Thirteen high-profile community leaders have been appointed to serve on a new commission focused on immigrants and refugees. Passed unanimously by the King County Council, the panelists are now tasked with developing recommendations for the county to better help address the needs of these oft underserved communities.
The appointment of the commission members is the culmination of a collaborative effort between the County Council and the County Executive to help King County’s growing immigrant and refugee population. In 2015, the council approved the creation of the Immigrant and Refugee Task Force to develop recommendations on what steps the county needed to take to ensure that these new residents have the opportunity to successfully integrate and become engaged, thriving members of the community.
One of the recommendations of the Task Force was the creation of a commission focused on the issues facing immigrant and refugee communities. The council approved the creation of the commission in 2018 with legislation sponsored by Council Chair Rod Dembowski and Councilmember Larry Gossett.
The Immigrant and Refugee Commission, whose members are appointed by the executive and approved by the council, will focus on integrating, strengthening and valuing immigrant and refugee communities, and upholding the county’s commitment to being a welcoming community.
The members of the commission will focus on a number of issues including: achieving fair and equitable access to county services for immigrant and refugee communities, improving opportunities for civic engagement, setting annual goals, and participating in important dialogue on County policies and practices that impact the community.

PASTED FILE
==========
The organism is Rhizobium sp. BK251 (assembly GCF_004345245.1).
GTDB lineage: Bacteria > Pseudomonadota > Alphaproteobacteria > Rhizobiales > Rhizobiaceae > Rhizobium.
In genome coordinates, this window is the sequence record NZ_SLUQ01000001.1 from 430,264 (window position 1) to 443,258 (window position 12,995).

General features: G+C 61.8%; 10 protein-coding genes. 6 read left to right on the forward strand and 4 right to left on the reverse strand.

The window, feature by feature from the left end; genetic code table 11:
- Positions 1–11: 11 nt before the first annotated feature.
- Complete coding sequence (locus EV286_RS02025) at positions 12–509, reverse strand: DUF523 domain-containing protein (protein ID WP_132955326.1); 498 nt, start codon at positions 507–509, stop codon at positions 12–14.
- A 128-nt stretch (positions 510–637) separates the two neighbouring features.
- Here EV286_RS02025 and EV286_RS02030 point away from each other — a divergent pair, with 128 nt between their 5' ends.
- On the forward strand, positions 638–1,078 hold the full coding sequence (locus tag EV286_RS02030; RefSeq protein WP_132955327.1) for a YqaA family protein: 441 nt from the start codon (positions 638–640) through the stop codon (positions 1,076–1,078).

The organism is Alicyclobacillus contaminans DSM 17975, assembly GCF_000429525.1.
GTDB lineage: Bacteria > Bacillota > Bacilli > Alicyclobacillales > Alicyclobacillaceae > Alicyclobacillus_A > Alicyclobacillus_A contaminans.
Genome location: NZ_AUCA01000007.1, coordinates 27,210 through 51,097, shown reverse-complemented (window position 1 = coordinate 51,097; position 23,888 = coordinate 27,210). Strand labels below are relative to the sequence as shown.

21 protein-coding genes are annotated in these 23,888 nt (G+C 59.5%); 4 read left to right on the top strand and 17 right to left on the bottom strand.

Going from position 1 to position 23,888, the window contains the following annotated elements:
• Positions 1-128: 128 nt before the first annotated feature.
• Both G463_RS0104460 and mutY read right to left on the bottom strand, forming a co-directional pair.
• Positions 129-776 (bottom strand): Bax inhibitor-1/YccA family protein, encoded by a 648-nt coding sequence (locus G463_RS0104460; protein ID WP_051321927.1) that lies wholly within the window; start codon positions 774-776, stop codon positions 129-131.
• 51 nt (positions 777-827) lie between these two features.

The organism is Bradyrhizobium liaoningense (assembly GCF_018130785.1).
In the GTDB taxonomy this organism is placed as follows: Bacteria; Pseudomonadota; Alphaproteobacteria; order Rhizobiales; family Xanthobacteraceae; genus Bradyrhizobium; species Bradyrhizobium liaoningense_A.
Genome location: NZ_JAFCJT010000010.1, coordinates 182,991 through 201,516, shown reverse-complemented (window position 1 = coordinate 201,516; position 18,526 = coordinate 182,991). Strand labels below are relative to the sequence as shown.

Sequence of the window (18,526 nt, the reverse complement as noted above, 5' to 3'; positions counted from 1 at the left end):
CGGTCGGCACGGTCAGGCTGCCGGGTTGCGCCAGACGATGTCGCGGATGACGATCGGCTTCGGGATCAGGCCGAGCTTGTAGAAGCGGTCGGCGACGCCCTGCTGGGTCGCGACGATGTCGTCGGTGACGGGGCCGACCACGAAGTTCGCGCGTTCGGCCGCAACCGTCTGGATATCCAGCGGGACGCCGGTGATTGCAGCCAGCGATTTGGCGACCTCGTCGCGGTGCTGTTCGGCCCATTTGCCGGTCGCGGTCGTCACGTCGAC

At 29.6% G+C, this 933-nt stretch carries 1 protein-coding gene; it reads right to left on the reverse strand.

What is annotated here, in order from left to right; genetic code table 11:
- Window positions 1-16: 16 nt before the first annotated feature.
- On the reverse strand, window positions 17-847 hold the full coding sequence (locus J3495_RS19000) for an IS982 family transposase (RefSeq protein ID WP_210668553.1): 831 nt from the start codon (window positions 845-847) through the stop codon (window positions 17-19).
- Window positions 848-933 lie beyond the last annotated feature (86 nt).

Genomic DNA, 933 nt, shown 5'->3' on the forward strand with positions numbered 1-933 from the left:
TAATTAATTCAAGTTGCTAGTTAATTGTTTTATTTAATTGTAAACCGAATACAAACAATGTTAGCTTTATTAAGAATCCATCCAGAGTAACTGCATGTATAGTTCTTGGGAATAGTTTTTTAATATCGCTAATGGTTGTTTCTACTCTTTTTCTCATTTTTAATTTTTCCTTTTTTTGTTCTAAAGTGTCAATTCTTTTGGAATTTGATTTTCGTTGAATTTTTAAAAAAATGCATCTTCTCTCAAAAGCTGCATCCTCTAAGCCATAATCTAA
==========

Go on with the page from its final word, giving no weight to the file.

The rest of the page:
Commission members will serve three-year terms, with the exception of the inaugural members, whose terms would be staggered into three, two, and one-year terms to ensure continuity of experienced members on the commission.
“I’ve seen first-hand and heard from many community members about being displaced by rapidly increasing rents for their homes and businesses, or even deliberate efforts to erase immigrants from communities. This is an issue where the Commission will be working hard to find solutions to end displacement and create communities that are welcoming for all.
Quotes from some commissioners
“As a bilingual immigrant who grew up in South King County, speaking my language was not celebrated or encouraged at school, and many of my peers lost their home language and with it, the connection to their culture and benefits of being bilingual. I’m looking forward to working with the Commission to close the opportunity gap for immigrant and refugee students by promoting dual language learning and shifting our mindsets to view being bilingual or multilingual as valuable and a strength.”
–Nimco Bulale, One America, Co-Chair, Immigrant and Refugee Commission
“The Commission is presently involved in working collaboratively with County Executive and Councilmembers to address the displacement of immigrant owned businesses in the City of SeaTac. These businesses have been in operation and serving a larger immigrant communities for over a decade. The Commission will act as regional partner between the County and City in discussing financial and relocation services for those who have been evicted or facing eviction.”
–Minal Kode Ghassemieh, Immigration Attorney Co-Chair, Immigrant and Refugee Commission
“Immigrant and refugees are instrumental in the rich economic, cultural and creative diversity of our region. We make history today in appointing the first members of our Immigrant and Refugee Commission to formalize the voices of these communities in our local government. In these trying times, these brave leaders have stepped forward to help build the new Commission and assist the County in efforts to fully embrace all our residents. I am humbled by their dedication, and I look forward to partnering with them to continue to strengthen our county.”
–King County Chair Rod Dembowski
“King County has always been a welcoming refuge for communities fleeing civil conflict and economic hardship and looking for a place to build a future for their families. This commission, and the members who will serve their communities, will be a vital resource and a strong voice for the new residents who now call Martin Luther King, Jr. County home.”
–King County Councilmember Larry Gossett
“Having a permanent Immigrant and Refugee Commission reflects King County’s steadfast commitment as a welcoming, inclusive community. The commission members will help guide our work as a local government to ensure that all people who come here seeking the American promise of freedom and opportunity are able to achieve their full potential.”
The full picture of the commissioners